By Ray Pride
The most subversive thing to do in the studio system farm teams is to make a good movie.
With his second feature, “Fighting,” writer-director Dito Montiel is a subversive. Jesus, what a scrappy in-your-face, in-your-lap uncontrollable B-movie puppy dog he’s made with “Fighting,” a lovable, scrappy scamp, bold pastiche that romanticizes mean streets and meaner breaks. His first feature, based on his 2003 memoir of growing up on the streets of Astoria, “A Guide To Recognizing Your Saints” (2006), was visually expressive, a bit arty and precious, but accomplished for a debut. But finding one’s voice in other filmmaking grammars? That shows talent to watch out for.
Shawn (Channing Tatum) is a knucklehead with a neat, short haircut. He’s got a backstory you could put inside the cover of a matchbook. Selling counterfeit goods among the vendors across from Radio City Music Hall, he gets into a turf fight and punches his way into making the acquaintance, or clutches, of Harvey (Terrence Howard), a second-rate street hustler, always “business ready for a business” with a blocky briefcase in hand. His history extends to an ex-confederate, now bitter rival played by Luis Guzmán. In the mix is Zulay (Zulay Henao), a waitress at a West Chelsea nightclub that Shawn takes a liking to; she figures neatly into the plot. (Zulay’s abuela, played by Altagracia Guzman from “Raising Victor Vargas,” has several peerless comic scenes as she pushily protects her granddaughter’s virtue.)
Here’s a litany of likely influences on Montiel’s lovely lumpen-droll Cinderella tale: Robert Rossen and Abraham Polonsky’s boxing-and-ethics “Body & Soul” (1949); Walter Hill’s epigrammatic bare-fist boxing “Hard Times” (1975) as well as his Manhattan-as-battlefield “The Warriors” (1980); “Midnight Cowboy” (1970), with its eccentric relationship between two uprooted, uncentered men as well as its fabulous side characters; Scorsese and Spike Lee’s oft-fetishistic New York City location work; Abel Ferrara’s dank grime; and simply the teeming, peopled street life of Manhattan by night and day, captured in grain, bruise, verdigris. Montiel likes aerial shots of the city with bombastic music. Under the main titles, there are helicopter shots of the city at dusk, and at the very last, Montiel plants one on Manhattan, positioning his director’s credit smack between Momma Chrysler and Daddy Empire.
The credits are auspicious: cinematographer Steven Czapsky’s shot “The Thin Blue Line” and “Ed Wood”; production designer Therèsé DePrez’s work includes “High Fidelity,” “Swoon,” “I Shot Andy Warhol” and “Summer of Sam.” Chicago-born co-writer Robert Munic made a likeable micro-indie, the airy-banter-filled “The Pros and Cons of Breathing,” in 1994. And the result is gratifying, terrific termite tale-telling on detailed turf, with scenes that seethe and jangle, as restless as a hood’s left leg after a couple of cappuccinos and a Red Bull. The dialogue waffles and flakes, with epigrams like in Hill’s for Strother Martin in “Hard Times,” which included, “One day a black cloud appeared on campus and I left under it.” “We’re in a $100,000 Mercedes, that’s where we are,” Howard says in his zoned, nasal intonation. The dialogue gets the hesitations and artfully arrayed banalities of inarticulacy. “Smells like boxing ass in here.” “Don’t smile at nobody.” Listen to the way Howard breaks up the words, “I’m from a place with culture. Chicago. I’m sure you got your own story” and there is a “my fault” throwaway before the second fight that’s as astutely delivered and placed as in theater. (That bout efficiently suggests the adversaries like Romans, standing above the space on backstairs, a Queens alley turned momentarily into gladiatorial arena.)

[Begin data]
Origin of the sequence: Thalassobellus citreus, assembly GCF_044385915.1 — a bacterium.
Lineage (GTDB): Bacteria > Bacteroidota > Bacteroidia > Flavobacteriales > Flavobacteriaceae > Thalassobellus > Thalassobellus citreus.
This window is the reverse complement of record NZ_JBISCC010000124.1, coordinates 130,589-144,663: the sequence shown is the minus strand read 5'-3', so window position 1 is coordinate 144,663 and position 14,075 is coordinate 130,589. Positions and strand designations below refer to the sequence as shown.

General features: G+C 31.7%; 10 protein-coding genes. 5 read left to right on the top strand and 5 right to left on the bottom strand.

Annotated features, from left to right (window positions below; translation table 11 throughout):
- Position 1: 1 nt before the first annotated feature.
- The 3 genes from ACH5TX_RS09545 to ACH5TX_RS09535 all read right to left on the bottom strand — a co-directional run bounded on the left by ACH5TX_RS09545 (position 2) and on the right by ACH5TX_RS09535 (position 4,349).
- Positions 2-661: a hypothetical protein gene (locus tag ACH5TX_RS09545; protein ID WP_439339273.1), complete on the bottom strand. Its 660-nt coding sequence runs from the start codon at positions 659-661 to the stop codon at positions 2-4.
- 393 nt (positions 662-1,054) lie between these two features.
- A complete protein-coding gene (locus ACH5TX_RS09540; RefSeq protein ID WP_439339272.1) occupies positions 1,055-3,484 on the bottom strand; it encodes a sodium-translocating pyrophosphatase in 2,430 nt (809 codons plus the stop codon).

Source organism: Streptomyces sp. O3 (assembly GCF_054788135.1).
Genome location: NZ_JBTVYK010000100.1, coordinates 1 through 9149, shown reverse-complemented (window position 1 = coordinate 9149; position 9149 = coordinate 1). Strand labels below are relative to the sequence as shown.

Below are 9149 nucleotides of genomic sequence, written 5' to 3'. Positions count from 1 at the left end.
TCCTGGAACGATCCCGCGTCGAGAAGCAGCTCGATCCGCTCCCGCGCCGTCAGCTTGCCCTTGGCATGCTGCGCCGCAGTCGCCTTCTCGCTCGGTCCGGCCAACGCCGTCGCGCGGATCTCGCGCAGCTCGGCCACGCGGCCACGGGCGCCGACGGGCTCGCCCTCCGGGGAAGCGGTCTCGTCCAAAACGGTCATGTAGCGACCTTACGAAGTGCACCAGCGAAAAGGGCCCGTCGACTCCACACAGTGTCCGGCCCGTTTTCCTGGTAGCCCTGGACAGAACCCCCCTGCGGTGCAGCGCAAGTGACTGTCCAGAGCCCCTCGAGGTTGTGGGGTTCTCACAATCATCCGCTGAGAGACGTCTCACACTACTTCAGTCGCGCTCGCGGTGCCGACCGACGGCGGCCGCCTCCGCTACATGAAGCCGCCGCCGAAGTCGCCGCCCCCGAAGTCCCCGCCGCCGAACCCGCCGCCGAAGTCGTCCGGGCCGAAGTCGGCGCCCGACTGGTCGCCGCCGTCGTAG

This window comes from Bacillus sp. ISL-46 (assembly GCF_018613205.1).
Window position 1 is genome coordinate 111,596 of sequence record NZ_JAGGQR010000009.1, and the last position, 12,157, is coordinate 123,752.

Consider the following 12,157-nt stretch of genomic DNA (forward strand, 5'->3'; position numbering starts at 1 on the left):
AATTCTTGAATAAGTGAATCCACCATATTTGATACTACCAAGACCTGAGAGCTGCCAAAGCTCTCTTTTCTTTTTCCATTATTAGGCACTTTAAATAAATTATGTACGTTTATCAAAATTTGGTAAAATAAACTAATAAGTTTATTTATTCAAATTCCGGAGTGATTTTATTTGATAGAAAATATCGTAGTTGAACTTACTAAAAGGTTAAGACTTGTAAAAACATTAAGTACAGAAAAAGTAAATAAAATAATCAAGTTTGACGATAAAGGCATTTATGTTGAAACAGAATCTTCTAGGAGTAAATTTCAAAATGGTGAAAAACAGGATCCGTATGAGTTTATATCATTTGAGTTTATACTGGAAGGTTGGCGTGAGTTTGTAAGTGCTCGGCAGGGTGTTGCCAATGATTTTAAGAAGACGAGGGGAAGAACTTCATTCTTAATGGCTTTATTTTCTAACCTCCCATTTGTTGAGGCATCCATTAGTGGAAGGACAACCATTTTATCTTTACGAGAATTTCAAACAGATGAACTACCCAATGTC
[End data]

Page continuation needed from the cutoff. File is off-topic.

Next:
Czapsky and DePrez detail every frame, but it’s the actors’ gestures and intonations that make “Fighting” so wildly entertaining. Early on, there’s a shot of Howard through a diner window, daintily holding a quarter of a biscuit between thumb and forefinger and applying Tabasco. (And there’s a grace note of a throwaway line about the biscuits to come.) When Shawn and Harvey first meet and are walking, the close-up on Shawn eddies in and out of focus. Perfection. Crappy sound mix of dialogue when four characters are in a car, focusing on them and not the “room tone” of the “space”: expressively off. The fisticuffs have their own energy, the sound of blows landing with a splat-crack and krakSPLAT.
A secret office in a tchotch-shop back room is behind a door adorned with a beach towel in the shape of a $100 bill. A backdrop to the gangster’s desk is a black-and-white drawing from the perspective of lower Manhattan, the World Trade Center still standing bold and stark. The climactic fight takes place approximately where the character’s head is against the piece of art. That coming-to-blows in front of a crowd of venal rich plays out on a roof terrace overlooking the financial district, where several characters walked past Merrill Lynch’s iconic bull statue moments earlier, and Montiel makes his helicopter shot motif pay off as more than filler: coming from blocks away, the top of the building is lit golden, gleaming like a blazing scarab perched atop the city. There’s a lot more expressiveness like this: the slightest aside pays off in Montiel’s gleeful, lyrical imagination.
“Fighting” opens Friday.